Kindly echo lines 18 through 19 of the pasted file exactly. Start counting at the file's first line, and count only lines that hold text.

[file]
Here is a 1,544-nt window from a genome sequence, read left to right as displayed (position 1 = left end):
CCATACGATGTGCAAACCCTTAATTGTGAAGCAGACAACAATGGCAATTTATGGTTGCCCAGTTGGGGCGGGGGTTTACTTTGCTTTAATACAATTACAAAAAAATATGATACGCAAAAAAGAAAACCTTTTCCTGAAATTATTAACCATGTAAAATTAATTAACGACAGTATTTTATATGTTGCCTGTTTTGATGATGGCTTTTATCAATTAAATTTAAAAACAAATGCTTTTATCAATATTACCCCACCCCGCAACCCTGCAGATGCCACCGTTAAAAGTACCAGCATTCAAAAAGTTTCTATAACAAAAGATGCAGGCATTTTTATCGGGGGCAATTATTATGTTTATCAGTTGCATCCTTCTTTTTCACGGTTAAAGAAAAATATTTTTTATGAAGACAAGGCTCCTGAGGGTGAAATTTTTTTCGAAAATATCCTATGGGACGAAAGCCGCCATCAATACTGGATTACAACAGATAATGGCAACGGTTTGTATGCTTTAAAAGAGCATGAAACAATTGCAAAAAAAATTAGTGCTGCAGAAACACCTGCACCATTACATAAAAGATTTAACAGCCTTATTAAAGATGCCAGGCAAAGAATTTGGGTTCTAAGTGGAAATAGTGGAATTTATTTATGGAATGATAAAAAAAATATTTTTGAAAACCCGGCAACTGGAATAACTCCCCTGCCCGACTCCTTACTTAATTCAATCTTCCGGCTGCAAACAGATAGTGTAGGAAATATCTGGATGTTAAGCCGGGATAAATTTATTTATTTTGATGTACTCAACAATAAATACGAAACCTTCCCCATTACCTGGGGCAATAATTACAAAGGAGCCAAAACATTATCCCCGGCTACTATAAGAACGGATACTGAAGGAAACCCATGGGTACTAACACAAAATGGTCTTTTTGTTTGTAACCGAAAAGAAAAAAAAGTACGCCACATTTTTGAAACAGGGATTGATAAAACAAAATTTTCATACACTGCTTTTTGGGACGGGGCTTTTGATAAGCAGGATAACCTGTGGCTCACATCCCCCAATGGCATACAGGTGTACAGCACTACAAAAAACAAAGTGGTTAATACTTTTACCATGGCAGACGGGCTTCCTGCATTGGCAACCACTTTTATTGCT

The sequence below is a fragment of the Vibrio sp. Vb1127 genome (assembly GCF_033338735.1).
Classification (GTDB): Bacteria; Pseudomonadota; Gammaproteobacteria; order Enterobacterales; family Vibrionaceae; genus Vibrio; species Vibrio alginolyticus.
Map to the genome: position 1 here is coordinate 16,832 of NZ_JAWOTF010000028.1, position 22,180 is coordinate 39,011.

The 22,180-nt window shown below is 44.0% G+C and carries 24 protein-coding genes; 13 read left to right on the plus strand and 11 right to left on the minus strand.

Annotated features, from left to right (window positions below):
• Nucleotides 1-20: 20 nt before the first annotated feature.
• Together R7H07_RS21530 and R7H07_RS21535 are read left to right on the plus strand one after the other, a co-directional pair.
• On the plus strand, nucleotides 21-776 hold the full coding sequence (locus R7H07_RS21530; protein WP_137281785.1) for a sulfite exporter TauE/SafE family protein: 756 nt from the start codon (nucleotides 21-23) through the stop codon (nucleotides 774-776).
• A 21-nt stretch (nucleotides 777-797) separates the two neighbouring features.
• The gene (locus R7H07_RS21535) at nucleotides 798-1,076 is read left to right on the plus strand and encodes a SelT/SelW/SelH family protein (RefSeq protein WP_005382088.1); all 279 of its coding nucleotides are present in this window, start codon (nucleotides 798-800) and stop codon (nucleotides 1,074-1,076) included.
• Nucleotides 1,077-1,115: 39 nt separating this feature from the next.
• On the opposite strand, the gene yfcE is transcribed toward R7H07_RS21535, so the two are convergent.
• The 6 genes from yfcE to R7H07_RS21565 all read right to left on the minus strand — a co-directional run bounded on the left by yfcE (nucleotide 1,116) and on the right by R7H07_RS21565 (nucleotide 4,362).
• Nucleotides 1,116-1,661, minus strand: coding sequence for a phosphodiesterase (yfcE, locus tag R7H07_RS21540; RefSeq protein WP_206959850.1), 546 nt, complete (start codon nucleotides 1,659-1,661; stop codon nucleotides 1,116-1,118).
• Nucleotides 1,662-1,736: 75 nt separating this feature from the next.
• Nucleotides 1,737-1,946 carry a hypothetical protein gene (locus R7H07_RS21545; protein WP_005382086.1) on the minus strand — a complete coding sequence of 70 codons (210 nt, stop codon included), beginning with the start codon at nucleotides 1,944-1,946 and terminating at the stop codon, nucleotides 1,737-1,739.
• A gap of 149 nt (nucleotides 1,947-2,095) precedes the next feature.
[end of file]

• Nucleotides 1,737-1,946 carry a hypothetical protein gene (locus R7H07_RS21545; protein WP_005382086.1) on the minus strand — a complete coding sequence of 70 codons (210 nt, stop codon included), beginning with the start codon at nucleotides 1,944-1,946 and terminating at the stop codon, nucleotides 1,737-1,739.
• A gap of 149 nt (nucleotides 1,947-2,095) precedes the next feature.